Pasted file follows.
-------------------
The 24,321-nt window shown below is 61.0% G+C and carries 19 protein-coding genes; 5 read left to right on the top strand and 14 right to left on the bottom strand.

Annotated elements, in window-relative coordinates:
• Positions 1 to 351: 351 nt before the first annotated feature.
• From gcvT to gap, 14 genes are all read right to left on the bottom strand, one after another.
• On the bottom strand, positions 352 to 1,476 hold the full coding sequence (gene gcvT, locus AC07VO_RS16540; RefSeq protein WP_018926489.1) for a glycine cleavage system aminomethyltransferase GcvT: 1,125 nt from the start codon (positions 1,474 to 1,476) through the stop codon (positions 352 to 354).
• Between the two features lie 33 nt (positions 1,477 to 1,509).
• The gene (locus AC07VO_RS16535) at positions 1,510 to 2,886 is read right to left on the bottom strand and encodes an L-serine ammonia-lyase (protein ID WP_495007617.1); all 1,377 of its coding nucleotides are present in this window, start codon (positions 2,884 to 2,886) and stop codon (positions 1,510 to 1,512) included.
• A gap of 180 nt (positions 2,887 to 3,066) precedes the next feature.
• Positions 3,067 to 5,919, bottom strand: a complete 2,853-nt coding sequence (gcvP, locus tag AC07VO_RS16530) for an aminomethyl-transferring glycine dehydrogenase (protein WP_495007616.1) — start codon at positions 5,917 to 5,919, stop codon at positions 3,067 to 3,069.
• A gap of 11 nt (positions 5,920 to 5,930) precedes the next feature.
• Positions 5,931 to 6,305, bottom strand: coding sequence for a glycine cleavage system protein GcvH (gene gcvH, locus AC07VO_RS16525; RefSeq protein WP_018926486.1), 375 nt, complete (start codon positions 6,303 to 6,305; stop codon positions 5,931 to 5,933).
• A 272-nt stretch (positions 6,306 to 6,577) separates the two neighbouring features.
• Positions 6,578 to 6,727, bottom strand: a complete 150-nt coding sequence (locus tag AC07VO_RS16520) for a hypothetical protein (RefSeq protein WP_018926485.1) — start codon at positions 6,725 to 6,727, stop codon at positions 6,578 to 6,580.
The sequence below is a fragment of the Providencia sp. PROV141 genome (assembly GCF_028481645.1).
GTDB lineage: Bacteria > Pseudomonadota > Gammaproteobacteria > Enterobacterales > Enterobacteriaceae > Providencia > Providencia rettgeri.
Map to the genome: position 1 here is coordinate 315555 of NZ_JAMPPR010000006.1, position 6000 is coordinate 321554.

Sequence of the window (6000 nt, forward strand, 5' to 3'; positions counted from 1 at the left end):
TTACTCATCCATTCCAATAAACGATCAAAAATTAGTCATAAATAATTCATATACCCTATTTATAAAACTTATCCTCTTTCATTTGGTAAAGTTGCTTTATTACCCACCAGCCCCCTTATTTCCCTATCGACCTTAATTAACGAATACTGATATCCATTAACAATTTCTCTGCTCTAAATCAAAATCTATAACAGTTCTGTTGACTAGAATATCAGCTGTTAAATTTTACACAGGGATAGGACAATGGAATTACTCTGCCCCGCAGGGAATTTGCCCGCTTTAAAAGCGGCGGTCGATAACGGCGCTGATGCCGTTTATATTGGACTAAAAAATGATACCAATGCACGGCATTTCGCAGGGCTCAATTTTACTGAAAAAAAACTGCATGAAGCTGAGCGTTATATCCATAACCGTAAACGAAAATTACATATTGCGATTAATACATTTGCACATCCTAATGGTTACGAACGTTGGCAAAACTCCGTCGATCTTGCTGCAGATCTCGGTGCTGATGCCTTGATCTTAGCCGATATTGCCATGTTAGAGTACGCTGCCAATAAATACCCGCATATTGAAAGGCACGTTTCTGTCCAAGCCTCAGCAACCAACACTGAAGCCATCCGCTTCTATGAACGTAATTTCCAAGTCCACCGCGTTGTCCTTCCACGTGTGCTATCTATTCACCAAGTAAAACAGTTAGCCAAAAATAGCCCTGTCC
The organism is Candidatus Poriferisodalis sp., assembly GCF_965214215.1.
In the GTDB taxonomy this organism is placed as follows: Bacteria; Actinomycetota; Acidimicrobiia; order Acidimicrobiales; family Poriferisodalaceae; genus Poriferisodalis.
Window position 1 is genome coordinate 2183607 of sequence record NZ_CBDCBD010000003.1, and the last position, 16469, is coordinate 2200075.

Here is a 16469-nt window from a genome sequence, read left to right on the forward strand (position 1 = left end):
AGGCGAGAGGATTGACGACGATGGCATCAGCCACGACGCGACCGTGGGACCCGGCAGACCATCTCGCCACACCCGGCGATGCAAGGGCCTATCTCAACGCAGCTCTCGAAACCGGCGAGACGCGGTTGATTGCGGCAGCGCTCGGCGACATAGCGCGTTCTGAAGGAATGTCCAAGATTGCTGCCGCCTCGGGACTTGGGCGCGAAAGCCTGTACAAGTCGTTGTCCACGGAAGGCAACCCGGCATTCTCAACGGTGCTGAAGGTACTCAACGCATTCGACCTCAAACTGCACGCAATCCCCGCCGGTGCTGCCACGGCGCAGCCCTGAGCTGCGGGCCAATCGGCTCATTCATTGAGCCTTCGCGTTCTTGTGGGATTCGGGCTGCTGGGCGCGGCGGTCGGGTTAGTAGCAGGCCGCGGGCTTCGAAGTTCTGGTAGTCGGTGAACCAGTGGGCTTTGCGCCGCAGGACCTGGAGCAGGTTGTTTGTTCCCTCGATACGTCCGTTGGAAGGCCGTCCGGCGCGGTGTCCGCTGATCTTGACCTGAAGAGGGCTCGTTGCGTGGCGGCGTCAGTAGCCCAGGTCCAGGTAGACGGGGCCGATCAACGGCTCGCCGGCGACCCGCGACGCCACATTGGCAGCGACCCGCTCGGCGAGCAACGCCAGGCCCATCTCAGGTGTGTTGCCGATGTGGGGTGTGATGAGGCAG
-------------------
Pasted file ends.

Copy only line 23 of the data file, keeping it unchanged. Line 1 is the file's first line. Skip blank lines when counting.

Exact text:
AGGCGAGAGGATTGACGACGATGGCATCAGCCACGACGCGACCGTGGGACCCGGCAGACCATCTCGCCACACCCGGCGATGCAAGGGCCTATCTCAACGCAGCTCTCGAAACCGGCGAGACGCGGTTGATTGCGGCAGCGCTCGGCGACATAGCGCGTTCTGAAGGAATGTCCAAGATTGCTGCCGCCTCGGGACTTGGGCGCGAAAGCCTGTACAAGTCGTTGTCCACGGAAGGCAACCCGGCATTCTCAACGGTGCTGAAGGTACTCAACGCATTCGACCTCAAACTGCACGCAATCCCCGCCGGTGCTGCCACGGCGCAGCCCTGAGCTGCGGGCCAATCGGCTCATTCATTGAGCCTTCGCGTTCTTGTGGGATTCGGGCTGCTGGGCGCGGCGGTCGGGTTAGTAGCAGGCCGCGGGCTTCGAAGTTCTGGTAGTCGGTGAACCAGTGGGCTTTGCGCCGCAGGACCTGGAGCAGGTTGTTTGTTCCCTCGATACGTCCGTTGGAAGGCCGTCCGGCGCGGTGTCCGCTGATCTTGACCTGAAGAGGGCTCGTTGCGTGGCGGCGTCAGTAGCCCAGGTCCAGGTAGACGGGGCCGATCAACGGCTCGCCGGCGACCCGCGACGCCACATTGGCAGCGACCCGCTCGGCGAGCAACGCCAGGCCCATCTCAGGTGTGTTGCCGATGTGGGGTGTGATGAGGCAG